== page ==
A simpler alternative embodiment of the invention is illustrated in FIG. 3, in which the number references correspond to those of FIGS. 1, 2A and 2B. This embodiment is simpler in that fewer lens elements are required, viz. six, L1 to L6, arranged as three telescopic arrangements (L1 + L2), (L3 + L4) and (L5 + L6), as compared with 13 in the embodiment already described. An additional coaxial joint 96 can be included for extra flexibility. The principle is the same for both embodiments, but the simpler one can be used only up to a smaller maximum aperture. Where the working conditions render the smaller aperture acceptable the embodiment of FIG. 3 is to be preferred on grounds of lower weight and cost.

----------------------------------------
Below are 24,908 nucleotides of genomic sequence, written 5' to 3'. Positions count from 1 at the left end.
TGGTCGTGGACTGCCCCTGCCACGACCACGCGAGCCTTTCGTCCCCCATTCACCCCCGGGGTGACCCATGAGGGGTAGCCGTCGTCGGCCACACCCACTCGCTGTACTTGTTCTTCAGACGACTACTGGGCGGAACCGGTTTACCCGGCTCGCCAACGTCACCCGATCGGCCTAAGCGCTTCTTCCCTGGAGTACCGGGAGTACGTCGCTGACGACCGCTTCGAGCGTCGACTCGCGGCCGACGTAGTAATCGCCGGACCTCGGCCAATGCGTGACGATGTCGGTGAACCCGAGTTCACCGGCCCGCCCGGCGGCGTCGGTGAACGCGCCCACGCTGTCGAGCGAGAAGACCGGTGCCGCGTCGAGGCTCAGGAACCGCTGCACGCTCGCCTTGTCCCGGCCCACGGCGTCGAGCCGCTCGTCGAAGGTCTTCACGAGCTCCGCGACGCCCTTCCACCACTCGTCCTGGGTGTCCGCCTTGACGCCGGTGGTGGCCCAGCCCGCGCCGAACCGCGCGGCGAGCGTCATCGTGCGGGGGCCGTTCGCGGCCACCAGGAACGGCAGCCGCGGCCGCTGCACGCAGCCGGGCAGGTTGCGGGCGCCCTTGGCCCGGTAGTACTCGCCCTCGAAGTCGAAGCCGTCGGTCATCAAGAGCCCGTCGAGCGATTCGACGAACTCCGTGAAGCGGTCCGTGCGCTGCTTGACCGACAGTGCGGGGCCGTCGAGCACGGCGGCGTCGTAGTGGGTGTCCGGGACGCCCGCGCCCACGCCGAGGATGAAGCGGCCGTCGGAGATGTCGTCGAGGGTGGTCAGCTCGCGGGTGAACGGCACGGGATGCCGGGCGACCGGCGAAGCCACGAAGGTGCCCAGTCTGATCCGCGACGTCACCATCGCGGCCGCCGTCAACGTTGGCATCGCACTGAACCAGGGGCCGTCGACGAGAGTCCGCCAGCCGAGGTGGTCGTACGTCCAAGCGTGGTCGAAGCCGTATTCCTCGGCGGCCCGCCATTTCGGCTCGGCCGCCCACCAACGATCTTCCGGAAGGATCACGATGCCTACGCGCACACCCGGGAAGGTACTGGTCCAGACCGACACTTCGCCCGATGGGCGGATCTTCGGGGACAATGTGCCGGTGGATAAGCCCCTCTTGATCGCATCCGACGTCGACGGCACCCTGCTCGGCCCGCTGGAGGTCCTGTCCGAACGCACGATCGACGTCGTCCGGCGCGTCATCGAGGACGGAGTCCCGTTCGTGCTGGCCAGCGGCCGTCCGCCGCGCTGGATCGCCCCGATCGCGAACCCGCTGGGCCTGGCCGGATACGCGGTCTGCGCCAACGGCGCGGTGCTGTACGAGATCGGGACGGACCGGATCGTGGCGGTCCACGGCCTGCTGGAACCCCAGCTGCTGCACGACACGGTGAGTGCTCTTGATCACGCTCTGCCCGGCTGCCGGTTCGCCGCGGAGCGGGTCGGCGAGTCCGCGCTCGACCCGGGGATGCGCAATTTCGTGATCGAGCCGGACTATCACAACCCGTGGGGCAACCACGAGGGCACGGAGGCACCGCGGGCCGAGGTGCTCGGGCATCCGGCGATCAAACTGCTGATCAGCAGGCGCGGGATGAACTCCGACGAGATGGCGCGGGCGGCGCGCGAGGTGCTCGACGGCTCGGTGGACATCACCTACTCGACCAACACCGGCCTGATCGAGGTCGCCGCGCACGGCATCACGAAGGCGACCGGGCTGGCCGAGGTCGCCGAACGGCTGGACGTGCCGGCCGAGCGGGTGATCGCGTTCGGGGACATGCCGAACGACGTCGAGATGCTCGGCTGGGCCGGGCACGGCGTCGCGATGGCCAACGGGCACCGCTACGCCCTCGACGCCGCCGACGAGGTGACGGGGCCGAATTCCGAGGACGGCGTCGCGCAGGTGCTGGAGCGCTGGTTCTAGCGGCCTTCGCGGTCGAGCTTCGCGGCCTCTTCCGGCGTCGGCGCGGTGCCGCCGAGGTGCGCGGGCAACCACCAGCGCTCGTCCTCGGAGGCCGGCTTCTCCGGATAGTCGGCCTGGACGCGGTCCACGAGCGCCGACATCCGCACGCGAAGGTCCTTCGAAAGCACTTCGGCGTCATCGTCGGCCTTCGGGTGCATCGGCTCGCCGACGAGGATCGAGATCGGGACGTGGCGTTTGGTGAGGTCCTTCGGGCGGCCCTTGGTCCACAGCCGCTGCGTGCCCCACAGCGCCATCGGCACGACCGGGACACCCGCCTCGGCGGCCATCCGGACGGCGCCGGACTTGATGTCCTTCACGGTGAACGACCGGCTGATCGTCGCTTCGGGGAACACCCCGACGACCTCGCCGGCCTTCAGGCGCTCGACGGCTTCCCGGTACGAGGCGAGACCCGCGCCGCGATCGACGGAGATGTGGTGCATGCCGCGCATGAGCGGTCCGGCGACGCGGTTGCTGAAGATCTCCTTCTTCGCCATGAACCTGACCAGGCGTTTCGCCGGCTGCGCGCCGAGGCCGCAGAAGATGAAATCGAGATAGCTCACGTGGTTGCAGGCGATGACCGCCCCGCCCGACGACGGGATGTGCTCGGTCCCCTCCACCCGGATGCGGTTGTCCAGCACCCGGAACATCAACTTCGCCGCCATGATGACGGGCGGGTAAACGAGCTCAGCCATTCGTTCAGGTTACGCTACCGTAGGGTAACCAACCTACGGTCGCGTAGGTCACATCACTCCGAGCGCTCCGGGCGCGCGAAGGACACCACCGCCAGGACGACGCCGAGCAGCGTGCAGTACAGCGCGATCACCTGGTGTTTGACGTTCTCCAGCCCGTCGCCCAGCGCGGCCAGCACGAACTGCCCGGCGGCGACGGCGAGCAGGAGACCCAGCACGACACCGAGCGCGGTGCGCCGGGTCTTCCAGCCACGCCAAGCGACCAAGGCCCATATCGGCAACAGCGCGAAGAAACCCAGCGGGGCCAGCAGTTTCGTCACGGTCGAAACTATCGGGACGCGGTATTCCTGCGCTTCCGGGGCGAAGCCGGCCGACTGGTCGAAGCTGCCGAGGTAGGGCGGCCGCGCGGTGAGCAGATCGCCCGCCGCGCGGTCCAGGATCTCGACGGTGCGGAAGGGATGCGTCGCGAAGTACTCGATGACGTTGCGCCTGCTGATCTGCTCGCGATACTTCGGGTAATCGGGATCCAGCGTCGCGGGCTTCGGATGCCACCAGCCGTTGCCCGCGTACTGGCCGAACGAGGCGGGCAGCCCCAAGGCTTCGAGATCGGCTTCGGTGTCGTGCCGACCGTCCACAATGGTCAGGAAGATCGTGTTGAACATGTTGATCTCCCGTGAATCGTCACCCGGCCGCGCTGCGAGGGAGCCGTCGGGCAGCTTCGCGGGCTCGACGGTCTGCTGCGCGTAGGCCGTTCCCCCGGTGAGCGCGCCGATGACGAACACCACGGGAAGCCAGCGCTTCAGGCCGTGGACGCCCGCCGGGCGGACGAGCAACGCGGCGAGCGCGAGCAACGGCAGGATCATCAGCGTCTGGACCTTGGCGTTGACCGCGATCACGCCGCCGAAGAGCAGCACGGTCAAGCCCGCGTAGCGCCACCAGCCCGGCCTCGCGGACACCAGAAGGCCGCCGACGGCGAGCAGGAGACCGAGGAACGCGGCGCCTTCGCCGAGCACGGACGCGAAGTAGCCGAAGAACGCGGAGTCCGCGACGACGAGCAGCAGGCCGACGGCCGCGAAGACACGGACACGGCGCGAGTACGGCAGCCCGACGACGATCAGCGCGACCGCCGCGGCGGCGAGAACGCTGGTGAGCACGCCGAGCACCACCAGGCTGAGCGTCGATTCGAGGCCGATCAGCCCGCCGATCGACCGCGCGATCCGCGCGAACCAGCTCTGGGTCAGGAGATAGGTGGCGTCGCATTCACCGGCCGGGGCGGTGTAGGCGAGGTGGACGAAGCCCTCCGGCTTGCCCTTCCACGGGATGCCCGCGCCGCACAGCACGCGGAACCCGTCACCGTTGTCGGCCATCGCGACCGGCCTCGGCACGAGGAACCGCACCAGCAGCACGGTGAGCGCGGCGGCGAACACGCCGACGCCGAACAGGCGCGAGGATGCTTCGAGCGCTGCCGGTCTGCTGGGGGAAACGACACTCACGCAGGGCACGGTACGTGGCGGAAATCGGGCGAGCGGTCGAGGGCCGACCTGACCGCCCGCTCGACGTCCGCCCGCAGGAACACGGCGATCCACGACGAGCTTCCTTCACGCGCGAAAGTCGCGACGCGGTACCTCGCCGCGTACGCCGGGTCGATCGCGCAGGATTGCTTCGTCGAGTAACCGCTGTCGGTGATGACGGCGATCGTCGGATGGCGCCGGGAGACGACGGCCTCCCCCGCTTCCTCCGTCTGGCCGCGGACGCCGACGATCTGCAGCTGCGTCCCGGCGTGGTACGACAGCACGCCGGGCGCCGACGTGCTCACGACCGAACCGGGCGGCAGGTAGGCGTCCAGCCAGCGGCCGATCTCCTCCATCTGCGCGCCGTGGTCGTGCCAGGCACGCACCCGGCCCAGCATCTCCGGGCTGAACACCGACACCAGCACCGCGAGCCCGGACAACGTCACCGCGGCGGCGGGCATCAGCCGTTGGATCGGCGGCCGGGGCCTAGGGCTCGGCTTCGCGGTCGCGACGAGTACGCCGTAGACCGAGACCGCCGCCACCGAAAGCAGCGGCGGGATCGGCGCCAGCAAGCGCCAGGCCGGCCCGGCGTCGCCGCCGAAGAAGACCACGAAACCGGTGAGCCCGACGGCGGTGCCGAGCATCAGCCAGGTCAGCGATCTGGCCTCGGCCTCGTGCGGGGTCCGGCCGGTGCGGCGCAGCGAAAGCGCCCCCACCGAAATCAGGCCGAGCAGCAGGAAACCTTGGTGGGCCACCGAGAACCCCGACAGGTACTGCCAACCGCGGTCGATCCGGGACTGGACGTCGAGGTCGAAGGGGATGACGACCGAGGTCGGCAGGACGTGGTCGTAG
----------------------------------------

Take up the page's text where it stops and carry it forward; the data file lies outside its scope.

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|U.S. Classification||359/374, 434/262, 600/174, 359/384|
|International Classification||G02B23/04, G02B27/64, G02B23/24, A61B1/307, G02B23/26, G02B7/24|
|Cooperative Classification||G02B7/24, G02B23/2476, G02B27/642, A61B1/307, G02B23/04|
|European Classification||A61B1/307, G02B7/24, G02B23/04, G02B23/24D, G02B27/64D|